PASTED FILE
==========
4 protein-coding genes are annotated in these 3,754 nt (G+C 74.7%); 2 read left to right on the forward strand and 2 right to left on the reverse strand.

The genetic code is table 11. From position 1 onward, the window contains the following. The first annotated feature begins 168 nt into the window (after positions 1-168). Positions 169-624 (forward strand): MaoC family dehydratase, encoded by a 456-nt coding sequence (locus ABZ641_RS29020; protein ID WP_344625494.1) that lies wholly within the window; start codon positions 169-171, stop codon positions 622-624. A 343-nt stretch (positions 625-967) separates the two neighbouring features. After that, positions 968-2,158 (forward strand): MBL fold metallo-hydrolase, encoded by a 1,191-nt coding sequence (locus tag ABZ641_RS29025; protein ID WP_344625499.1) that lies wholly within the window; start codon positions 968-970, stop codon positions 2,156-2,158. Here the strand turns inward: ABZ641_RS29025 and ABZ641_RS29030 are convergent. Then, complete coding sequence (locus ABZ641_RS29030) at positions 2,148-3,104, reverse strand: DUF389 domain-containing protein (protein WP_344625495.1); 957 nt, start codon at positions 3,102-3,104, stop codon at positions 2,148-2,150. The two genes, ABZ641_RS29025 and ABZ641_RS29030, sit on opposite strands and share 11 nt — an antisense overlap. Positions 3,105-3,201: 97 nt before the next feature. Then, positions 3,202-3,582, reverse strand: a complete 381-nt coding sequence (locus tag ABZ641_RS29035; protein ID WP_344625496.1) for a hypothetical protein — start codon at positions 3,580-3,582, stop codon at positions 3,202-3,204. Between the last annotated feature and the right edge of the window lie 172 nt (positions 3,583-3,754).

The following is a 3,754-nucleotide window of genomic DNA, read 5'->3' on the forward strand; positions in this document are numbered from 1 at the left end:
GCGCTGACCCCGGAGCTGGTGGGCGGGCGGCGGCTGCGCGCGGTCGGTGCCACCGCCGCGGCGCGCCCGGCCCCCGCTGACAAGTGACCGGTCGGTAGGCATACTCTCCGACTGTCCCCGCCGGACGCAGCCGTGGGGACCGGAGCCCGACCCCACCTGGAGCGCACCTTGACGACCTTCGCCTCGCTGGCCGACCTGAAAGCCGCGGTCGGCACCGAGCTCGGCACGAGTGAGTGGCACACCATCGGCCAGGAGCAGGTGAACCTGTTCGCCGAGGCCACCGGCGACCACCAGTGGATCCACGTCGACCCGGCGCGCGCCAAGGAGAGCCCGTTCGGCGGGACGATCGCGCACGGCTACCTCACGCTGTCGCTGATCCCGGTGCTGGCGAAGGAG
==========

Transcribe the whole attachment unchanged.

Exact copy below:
4 protein-coding genes are annotated in these 3,754 nt (G+C 74.7%); 2 read left to right on the forward strand and 2 right to left on the reverse strand.

The genetic code is table 11. From position 1 onward, the window contains the following. The first annotated feature begins 168 nt into the window (after positions 1-168). Positions 169-624 (forward strand): MaoC family dehydratase, encoded by a 456-nt coding sequence (locus ABZ641_RS29020; protein ID WP_344625494.1) that lies wholly within the window; start codon positions 169-171, stop codon positions 622-624. A 343-nt stretch (positions 625-967) separates the two neighbouring features. After that, positions 968-2,158 (forward strand): MBL fold metallo-hydrolase, encoded by a 1,191-nt coding sequence (locus tag ABZ641_RS29025; protein ID WP_344625499.1) that lies wholly within the window; start codon positions 968-970, stop codon positions 2,156-2,158. Here the strand turns inward: ABZ641_RS29025 and ABZ641_RS29030 are convergent. Then, complete coding sequence (locus ABZ641_RS29030) at positions 2,148-3,104, reverse strand: DUF389 domain-containing protein (protein WP_344625495.1); 957 nt, start codon at positions 3,102-3,104, stop codon at positions 2,148-2,150. The two genes, ABZ641_RS29025 and ABZ641_RS29030, sit on opposite strands and share 11 nt — an antisense overlap. Positions 3,105-3,201: 97 nt before the next feature. Then, positions 3,202-3,582, reverse strand: a complete 381-nt coding sequence (locus tag ABZ641_RS29035; protein ID WP_344625496.1) for a hypothetical protein — start codon at positions 3,580-3,582, stop codon at positions 3,202-3,204. Between the last annotated feature and the right edge of the window lie 172 nt (positions 3,583-3,754).

The following is a 3,754-nucleotide window of genomic DNA, read 5'->3' on the forward strand; positions in this document are numbered from 1 at the left end:
GCGCTGACCCCGGAGCTGGTGGGCGGGCGGCGGCTGCGCGCGGTCGGTGCCACCGCCGCGGCGCGCCCGGCCCCCGCTGACAAGTGACCGGTCGGTAGGCATACTCTCCGACTGTCCCCGCCGGACGCAGCCGTGGGGACCGGAGCCCGACCCCACCTGGAGCGCACCTTGACGACCTTCGCCTCGCTGGCCGACCTGAAAGCCGCGGTCGGCACCGAGCTCGGCACGAGTGAGTGGCACACCATCGGCCAGGAGCAGGTGAACCTGTTCGCCGAGGCCACCGGCGACCACCAGTGGATCCACGTCGACCCGGCGCGCGCCAAGGAGAGCCCGTTCGGCGGGACGATCGCGCACGGCTACCTCACGCTGTCGCTGATCCCGGTGCTGGCGAAGGAG